TRPA establishes a jury of its piers, buoys
Two new initiatives approved on Wednesday are designed to increase the flexibility of Tahoe Regional Planning Agency regulations.
At its Wednesday meeting, the Agency’s Governing Board approved two major initiatives: A new shoreline plan for Lake Tahoe and a comprehensive package of changes to the agency’s development rights system. Both of the initiatives were approved after several years of collaboration with a wide range of planning partners and will take effect January 2019.
“These landmark decisions show collaboration is alive and well at Tahoe and leading to real progress,” said TRPA Executive Director Joanne S. Marchetta. “The new Shoreline Plan will improve recreation access and experiences on the lake, as well as the environment along the shoreline. These needed changes to the development rights system will make it easier for the private sector to invest in projects that benefit Tahoe’s environment, communities, and housing options.”
The Shoreline Plan was developed through a collaborative process that included TRPA, Lake Tahoe Marina Association, Tahoe Lakefront Owners’ Association, League to Save Lake Tahoe, Lahontan Regional Water Quality Control Board, Nevada Division of State Lands, and California State Lands Commission.
The plan sets development caps and regulations for new shoreline structures such as piers, buoys, and public boat ramps and creates a framework for marinas to enhance their facilities if they incorporate environmental improvements into the project.
The Shoreline Plan also creates new programs to ensure shoreline structures and boating activity do not harm the environment, scenery, or recreation experiences at lake Tahoe. The cost of these programs will be paid for through new fees fairly apportioned to various shoreline users and structures, including mooring registration fees, an increase in boat sticker fees, and boat rental concession fees that will take effect before the 2019 boating season.
New shoreline programs will include stronger boater education and enforcement of the 600-foot no-wake zone at Lake Tahoe, expansion of the no-wake zone to all Emerald Bay, and new no-wake zone buffers around swimmers, paddlers, and shoreline structures at Tahoe to prevent unsafe boating near the shoreline where motor boats, paddlers, and swimmers interact.
Other programs provide coordinated enforcement against illegal boat moorings on the Lake; more projects to prevent the spread of harmful aquatic invasive species; enhanced monitoring for noise and scenic impacts from boating activity and shoreline structures; and provisions to keep boats with aftermarket exhaust systems that exceed TRPA, California, and Nevada noise limits from operating on the lake.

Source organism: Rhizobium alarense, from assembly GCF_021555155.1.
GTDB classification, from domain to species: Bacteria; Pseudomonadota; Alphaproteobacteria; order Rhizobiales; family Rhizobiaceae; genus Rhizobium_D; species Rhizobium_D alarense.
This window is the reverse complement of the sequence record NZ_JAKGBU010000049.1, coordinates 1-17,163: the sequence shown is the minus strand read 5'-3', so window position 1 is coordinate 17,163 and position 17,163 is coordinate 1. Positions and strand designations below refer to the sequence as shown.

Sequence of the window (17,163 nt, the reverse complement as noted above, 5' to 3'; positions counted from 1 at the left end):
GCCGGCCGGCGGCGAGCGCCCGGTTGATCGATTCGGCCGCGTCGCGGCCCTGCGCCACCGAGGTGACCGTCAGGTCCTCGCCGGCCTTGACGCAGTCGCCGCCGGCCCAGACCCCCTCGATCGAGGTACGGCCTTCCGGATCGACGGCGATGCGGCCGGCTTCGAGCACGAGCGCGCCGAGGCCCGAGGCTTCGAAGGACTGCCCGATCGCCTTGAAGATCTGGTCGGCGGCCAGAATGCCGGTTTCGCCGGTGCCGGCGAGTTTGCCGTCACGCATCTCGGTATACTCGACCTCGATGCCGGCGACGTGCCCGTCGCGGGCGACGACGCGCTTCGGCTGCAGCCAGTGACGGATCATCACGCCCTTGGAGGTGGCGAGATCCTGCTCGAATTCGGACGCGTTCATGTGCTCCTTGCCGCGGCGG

People are encouraged to visit http://www.shorelineplan.org to learn more about the plan and new programs, permitting processes and phases, and fees. At the website, people can read a Shoreline Implementation Program Report that details how the Shoreline Plan will take effect in coming months and sign up for email newsletters about upcoming implementation actions.
Upgrading Lake Tahoe’s built structures is critical to improving the region’s environmental health and the vitality of its communities. The development rights system at Lake Tahoe was put in place decades ago to manage growth in the Tahoe Region. Development rights are land use rights required for projects to be built at Tahoe. They include tourist accommodation units, commercial floor area, and residential units of use.
Changes approved Wednesday will allow conversions between the different types of development rights using environmentally-neutral exchange rates. This ability to convert will provide more flexibility and simplicity while also maintaining the overall cap on development potential in the Tahoe Basin.
Other changes make it simpler to transfer development rights around the Tahoe Basin and expand the income eligibility for residential bonus units. These bonus units can now be used for affordable, moderate, and achievable housing, a change intended to help provide greater housing options for low-income residents up to the “missing middle,” people who earn above the area median income but cannot afford the median home price.
“The 2012 Regional Plan was a paradigm shift for Tahoe, recognizing the need for greater private investment to meet environmental goals,” said Jen Self, senior long range planner at TRPA. “With redevelopment we see numerous environmental improvements, such as the installation of stormwater systems to protect lake clarity, scenic upgrades, and more energy efficient buildings. These changes are all about making the development rights system more flexible to encourage this type of redevelopment while also maintaining our environmental protections.”